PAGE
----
Violent protests against an anti-Islam film continued to shake the security of American diplomatic missions across the Muslim world Friday, as demonstrators stormed U.S. embassies in Tunisia and Sudan, and authorities in Egypt and Yemen fought back swarming attacks on attachés in those countries.
At least five Tunisians were injured after police fired bullets at an angry mob attempting to breach the embassy walls in Tunis. One protester was killed in the northern Lebanese city of Tripoli in clashes with security forces, after a crowd of protesters set fire to a KFC and an Arby’s restaurant. Protesters hurled stones and glass at police in a melee that left 25 people wounded, 18 of them police.
In Khartoum, hundreds of protesters set trash fires in front of the German embassy before police scattered them with shots of tear gas. Reuters reported yet another protest at the U.S. embassy in the Sudanese capital, where a mob waved an Islamic flag atop a breached security wall.
Libyan authorities closed its airspace over Benghazi Friday after Islamists fired anti-aircraft missiles at U.S. reconnaissance drones scouring the area. The move prompted speculation U.S. special forces were planning a raid on Benghazi, the regional flashpoint for the current wave of unrest. The U.S. ambassador and three American staffers in the city were killed Tuesday after protestors attacked the U.S. consulate.
Protests were held in cities from Egypt to Pakistan after weekly Friday Muslim prayers, where many clerics in their mosques sermons denounced an obscure movie produced in the United States that denigrated the Prophet Muhammad. The spread of protests comes after attacks earlier this week on the U.S. embassies in Cairo and the Yemeni capital Sanaa.
After security forces earlier this week stood aside in the face of protesters, Yemen and Egypt made efforts Friday to contain them. In an apparent attempt to patch up strained ties with the United States, Egypt’s Islamist president, Mohammed Morsi, went on state TV and urged Muslims to protect foreign diplomatic missions — his most direct public move to contain protests.
In Sudan, a prominent sheik on state radio urged protesters to march on the German Embassy to protest alleged anti-Muslim graffiti on mosques in Berlin and then to the U.S. embassy to protest the film.
“America has long been an enemy to Islam and to Sudan,” Sheik Mohammed Jizouly said.
Soon after, several hundred Sudanese stormed into the German embassy, burning a car parked behind its gates and setting fire to trash cans. Protesters danced and celebrated around the burning barrels as palls of black smoke billowed into the sky.
Police firing tear gas drove the protesters out of the compound. Some then began to demonstrate outside the neighbouring British embassy, shouting slogans, while others left, apparently heading to the American embassy, which is outside of the capital.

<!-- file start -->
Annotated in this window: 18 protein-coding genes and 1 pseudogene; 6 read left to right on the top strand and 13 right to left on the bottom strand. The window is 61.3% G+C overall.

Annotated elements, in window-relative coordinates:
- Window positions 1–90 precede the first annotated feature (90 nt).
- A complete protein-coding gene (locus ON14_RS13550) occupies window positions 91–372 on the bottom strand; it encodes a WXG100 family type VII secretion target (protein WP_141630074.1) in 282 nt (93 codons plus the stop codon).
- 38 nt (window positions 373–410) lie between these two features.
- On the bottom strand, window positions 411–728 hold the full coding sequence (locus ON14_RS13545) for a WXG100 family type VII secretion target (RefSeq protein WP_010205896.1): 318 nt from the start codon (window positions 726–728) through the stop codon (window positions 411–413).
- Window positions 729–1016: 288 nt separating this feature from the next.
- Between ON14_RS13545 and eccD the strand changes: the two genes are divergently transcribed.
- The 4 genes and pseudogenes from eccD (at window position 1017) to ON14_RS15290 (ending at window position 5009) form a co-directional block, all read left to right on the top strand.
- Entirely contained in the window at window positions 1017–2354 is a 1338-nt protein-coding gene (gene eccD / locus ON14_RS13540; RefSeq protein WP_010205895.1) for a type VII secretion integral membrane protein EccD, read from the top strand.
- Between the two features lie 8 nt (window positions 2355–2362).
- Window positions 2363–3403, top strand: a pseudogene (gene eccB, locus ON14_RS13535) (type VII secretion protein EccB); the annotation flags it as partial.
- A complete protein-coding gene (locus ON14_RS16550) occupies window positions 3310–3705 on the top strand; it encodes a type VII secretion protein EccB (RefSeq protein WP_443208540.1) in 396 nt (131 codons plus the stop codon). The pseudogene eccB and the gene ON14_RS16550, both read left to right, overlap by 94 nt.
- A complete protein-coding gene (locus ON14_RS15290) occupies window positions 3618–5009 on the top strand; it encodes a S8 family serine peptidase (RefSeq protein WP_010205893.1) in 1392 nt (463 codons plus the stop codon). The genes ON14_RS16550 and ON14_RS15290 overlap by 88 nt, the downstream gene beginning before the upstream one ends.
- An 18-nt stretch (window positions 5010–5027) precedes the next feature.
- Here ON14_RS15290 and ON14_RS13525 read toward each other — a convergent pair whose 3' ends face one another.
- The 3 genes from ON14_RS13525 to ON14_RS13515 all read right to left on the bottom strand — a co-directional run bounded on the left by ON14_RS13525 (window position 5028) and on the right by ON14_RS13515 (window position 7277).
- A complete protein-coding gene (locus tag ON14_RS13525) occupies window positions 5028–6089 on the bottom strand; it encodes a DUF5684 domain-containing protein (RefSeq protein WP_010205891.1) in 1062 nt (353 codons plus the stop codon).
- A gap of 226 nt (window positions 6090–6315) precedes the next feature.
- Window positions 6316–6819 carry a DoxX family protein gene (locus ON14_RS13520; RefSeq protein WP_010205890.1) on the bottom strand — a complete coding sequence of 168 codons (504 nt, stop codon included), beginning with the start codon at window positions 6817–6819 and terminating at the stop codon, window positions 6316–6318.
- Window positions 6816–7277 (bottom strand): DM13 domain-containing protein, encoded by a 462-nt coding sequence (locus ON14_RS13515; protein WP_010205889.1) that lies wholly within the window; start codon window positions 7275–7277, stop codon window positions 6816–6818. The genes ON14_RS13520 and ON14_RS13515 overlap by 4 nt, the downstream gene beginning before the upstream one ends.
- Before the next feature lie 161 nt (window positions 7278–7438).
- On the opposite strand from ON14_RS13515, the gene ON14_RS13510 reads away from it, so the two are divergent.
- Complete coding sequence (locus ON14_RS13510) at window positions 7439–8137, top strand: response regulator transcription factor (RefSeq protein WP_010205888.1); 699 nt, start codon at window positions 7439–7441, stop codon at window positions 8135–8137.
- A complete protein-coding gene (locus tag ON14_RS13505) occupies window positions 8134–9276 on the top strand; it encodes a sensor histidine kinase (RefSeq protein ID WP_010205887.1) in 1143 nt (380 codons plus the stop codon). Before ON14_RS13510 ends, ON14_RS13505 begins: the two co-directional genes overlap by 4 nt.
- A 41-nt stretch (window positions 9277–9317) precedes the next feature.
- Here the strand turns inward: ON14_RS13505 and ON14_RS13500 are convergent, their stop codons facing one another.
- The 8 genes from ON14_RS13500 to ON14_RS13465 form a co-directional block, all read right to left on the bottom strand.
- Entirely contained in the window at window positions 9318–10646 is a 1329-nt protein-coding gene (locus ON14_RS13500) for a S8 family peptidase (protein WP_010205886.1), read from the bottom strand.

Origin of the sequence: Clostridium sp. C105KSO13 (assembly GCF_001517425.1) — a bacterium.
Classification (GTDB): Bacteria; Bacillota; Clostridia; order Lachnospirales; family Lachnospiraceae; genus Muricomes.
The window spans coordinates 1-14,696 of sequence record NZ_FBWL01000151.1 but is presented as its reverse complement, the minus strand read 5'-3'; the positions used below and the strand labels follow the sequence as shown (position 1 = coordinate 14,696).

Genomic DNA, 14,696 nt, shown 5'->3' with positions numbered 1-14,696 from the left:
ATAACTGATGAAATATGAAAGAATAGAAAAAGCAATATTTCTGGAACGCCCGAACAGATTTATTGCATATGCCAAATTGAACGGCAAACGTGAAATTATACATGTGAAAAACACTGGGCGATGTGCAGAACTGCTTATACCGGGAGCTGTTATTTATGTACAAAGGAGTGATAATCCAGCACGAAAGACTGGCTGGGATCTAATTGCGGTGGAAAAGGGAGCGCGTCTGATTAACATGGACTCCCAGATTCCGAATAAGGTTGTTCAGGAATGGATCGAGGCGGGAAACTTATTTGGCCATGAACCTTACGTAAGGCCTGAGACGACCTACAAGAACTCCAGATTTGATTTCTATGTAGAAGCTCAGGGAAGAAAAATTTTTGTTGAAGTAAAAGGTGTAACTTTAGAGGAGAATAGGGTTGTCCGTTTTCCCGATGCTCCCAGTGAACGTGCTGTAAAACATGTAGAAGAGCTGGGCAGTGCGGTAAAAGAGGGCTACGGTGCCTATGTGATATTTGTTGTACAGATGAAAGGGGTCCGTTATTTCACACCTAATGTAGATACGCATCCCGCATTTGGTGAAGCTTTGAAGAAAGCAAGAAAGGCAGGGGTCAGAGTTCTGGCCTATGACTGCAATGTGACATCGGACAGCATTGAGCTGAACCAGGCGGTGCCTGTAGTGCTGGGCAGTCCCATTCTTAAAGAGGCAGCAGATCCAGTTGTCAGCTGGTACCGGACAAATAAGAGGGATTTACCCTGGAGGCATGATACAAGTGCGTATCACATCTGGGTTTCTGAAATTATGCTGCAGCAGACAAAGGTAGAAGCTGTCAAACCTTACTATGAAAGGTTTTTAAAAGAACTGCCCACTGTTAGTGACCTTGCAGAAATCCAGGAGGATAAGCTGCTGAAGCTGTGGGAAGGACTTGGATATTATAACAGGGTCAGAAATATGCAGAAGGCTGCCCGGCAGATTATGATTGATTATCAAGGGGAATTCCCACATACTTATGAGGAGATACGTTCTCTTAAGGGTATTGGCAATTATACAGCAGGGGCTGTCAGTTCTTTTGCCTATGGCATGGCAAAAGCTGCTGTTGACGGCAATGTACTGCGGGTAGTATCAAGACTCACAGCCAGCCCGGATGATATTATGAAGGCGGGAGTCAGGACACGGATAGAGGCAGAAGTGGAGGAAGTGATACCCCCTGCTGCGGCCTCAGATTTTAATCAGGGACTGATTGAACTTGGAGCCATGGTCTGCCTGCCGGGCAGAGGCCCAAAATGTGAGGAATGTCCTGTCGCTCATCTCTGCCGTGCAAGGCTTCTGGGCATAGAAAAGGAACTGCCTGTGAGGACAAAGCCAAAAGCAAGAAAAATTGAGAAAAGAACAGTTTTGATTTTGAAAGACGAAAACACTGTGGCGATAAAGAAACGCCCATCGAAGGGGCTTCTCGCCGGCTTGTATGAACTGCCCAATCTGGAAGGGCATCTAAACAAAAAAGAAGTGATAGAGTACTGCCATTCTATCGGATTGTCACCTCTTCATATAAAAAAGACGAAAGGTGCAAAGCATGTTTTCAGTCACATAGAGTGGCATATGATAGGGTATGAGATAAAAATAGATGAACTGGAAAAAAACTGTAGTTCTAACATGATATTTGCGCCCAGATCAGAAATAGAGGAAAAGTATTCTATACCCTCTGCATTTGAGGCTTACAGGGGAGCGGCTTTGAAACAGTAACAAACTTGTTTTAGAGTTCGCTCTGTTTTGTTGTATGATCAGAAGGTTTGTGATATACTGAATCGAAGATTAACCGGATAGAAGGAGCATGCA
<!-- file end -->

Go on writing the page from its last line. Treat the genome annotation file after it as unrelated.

In east Jerusalem, Israeli police stopped a crowd of around 400 Palestinians from marching on the U.S. consulate to protest the film. Demonstrators threw bottles and stones at police, who responded by firing stun grenades. Four protesters were arrested.
Security forces in Yemen shot live rounds in the air and fired tear gas at a crowd of around 2,000 protesters trying to march to the U.S. embassy in the capital, Sanaa. Though outnumbered by protesters, security forces were able to keep the crowd about a block away from the mission.
A day earlier, hundreds of protesters chanting “Death to America” stormed the embassy compound in Sanaa and burned the American flag. The embassy said nobody was harmed. Yemen’s president, Abed Rabbo Mansour Hadi, quickly apologized to the United States and vowed to track down the culprits.
Many in the crowd then moved to join protesters who have been clashing for several days with police between Tahrir and the U.S. Embassy. “With our soul, our blood, we will avenge you, our Prophet,” they chanted as police fired volleys of tear gas.
“So I call on all to consider this, consider the law, and not attack embassies, consulates, diplomatic missions or Egyptian property that is private or public, “ he said.
He denounced the killing of the American ambassador in Libya. “This is something we reject and Islam rejects. To God, the attack on a person to Allah is bigger an attack on the Kaaba,” he said, referring to Islam’s holiest site in Mecca.
The movie, called “Innocence of Muslims,” ridicules the Prophet Muhammad, portraying him as a fraud, a womanizer and a child molester.
A prominent cleric in Indonesia has urged Muslims there to remain calm despite their anger about the film. But Hizbut Tahrir Indonesia, a branch of the international network that advocates a worldwide Islamic state, on its website blamed the U.S. government for allowing the film to be produced and released, calling it “an act of barbarism that cannot go unpunished.”
Additional reporting by Esam Mohamed in Tripoli, Ahmed Al-Haj in Sanaa, Yemen, Mohamed Osman in Khartoum, Elizabeth A. Kennedy in Beirut, Daniel Estrin in Jerusalem and Niniek Karmini in Jakarta, Indonesia.